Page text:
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A medical proxy, also known as a healthcare proxy, allows someone to appoint a trusted person to make healthcare decisions on their behalf if they're unable to do so. This protects medical decisions that align with the patient's values and desires.


Medical Proxies v HIPAA Authorization

Medical proxies and HIPAA authorizations are important in a patient's decision-making. A HIPAA authorization allows health providers to share information with specified individuals. A medical proxy focuses on decision-making authority in health matters.

See also: HIPAA Compliant Email: The Definitive Guide

See also: How does HIPAA differentiate between consent and authorization?


How to choose your Proxy?

  1. Choose a person who you believe will respect your healthcare wishes.
  2. Your proxy should be able to communicate clearly with healthcare professionals.
  3. Confirm that the person is willing to take on this responsibility and will likely be available when needed.
  4. Choose someone who can make difficult decisions under pressure.
  5. Your proxy should understand your values and preferences regarding medical care.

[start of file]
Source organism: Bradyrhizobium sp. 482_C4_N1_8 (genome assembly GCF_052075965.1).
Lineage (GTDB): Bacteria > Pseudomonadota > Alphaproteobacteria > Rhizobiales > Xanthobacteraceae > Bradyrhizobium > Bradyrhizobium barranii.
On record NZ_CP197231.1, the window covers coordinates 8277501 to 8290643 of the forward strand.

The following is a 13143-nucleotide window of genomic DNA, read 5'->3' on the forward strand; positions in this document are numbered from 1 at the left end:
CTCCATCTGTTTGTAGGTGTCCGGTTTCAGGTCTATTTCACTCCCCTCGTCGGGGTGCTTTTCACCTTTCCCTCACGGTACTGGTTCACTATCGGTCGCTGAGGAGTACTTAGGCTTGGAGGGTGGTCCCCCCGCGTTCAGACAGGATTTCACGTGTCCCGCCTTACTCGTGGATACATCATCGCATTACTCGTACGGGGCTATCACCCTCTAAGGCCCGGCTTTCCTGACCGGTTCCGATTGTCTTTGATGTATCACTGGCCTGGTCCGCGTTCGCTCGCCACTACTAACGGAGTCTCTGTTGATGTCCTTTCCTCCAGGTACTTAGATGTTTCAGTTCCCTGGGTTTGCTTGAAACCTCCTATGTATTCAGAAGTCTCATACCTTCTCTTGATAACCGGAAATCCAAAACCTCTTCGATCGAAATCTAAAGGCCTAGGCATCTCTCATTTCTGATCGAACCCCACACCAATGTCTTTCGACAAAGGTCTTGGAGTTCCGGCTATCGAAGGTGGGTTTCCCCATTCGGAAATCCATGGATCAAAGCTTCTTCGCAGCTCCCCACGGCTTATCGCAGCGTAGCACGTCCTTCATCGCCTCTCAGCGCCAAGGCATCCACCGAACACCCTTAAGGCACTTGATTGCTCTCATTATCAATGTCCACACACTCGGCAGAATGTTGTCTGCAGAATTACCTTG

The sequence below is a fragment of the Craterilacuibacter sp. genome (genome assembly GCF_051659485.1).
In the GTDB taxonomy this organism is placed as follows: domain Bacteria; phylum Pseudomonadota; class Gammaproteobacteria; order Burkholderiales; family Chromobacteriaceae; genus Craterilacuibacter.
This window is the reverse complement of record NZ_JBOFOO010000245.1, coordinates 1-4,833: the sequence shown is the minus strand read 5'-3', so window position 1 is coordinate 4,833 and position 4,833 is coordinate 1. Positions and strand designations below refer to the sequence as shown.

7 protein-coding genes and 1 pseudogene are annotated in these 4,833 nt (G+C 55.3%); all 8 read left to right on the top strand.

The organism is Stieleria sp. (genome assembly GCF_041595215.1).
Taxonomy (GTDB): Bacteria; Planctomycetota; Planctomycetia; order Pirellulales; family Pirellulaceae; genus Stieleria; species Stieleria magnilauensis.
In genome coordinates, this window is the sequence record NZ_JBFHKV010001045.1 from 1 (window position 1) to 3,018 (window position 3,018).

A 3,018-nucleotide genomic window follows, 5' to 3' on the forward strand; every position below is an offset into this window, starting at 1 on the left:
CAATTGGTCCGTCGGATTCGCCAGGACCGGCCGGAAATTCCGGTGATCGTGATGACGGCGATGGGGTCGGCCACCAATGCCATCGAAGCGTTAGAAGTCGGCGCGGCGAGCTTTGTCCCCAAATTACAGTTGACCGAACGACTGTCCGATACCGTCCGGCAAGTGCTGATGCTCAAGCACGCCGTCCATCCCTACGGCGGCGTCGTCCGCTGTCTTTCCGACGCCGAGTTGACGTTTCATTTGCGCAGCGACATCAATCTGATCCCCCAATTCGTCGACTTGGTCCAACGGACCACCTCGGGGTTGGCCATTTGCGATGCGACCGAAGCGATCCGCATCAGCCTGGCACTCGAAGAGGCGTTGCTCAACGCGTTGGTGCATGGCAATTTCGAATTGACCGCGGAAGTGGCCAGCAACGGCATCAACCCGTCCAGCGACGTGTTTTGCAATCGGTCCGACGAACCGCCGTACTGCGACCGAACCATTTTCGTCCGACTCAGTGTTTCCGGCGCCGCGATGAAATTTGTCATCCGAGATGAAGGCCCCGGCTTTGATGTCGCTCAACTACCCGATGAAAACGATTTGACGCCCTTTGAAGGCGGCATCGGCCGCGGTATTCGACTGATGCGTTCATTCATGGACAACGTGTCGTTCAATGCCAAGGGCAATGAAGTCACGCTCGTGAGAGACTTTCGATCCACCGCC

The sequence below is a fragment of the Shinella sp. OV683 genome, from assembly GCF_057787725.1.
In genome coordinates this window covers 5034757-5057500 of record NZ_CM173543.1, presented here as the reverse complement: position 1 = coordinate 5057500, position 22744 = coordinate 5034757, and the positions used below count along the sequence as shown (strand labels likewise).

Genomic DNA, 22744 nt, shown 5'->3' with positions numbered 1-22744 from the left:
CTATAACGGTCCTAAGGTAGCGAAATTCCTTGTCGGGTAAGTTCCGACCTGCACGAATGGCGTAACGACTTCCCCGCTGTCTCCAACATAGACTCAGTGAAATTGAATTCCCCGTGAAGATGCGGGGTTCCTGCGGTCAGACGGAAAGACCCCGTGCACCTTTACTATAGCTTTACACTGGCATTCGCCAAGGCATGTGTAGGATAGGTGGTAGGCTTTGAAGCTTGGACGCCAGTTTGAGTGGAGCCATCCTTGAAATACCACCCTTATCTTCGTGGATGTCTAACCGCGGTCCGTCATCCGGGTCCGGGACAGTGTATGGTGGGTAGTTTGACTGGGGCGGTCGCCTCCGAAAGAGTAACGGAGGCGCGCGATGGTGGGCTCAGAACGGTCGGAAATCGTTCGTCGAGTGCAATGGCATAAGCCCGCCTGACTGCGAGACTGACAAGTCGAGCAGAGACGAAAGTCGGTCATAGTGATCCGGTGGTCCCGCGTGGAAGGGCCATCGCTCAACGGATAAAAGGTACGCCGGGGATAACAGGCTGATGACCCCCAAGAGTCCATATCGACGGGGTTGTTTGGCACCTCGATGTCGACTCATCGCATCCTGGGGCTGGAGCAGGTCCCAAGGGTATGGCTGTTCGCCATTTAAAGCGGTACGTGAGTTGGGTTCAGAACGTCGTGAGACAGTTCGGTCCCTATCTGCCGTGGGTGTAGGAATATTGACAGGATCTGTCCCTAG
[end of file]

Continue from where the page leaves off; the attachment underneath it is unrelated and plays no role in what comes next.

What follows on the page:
6. Ideally, select someone who lives near you or can travel quickly in an emergency.
  7. Check for conflict of interest: Avoid choosing a healthcare provider or someone who might have a conflict of interest.
  8. Have an open and honest conversation about your expectations and their role.
  9. Make sure they agree to be your medical proxy before you finalize your decision.
  10. Over time, reassess whether your chosen proxy still fits your needs best.

Can the proxy refuse?

A medical proxy, once designated, does not have the authority to appoint a different individual to take over their role. The power to change or appoint a medical proxy rests solely with the principal. This person was initially designated as the proxy. This is because the decision to choose a medical proxy is deeply personal and is predicated on a high level of trust and understanding between the principal and their chosen agent. 

If the proxy cannot continue and no alternate is named, legal intervention may be necessary to appoint a new healthcare decision-maker.

See also: HIPAA, disability, and caregiver rights

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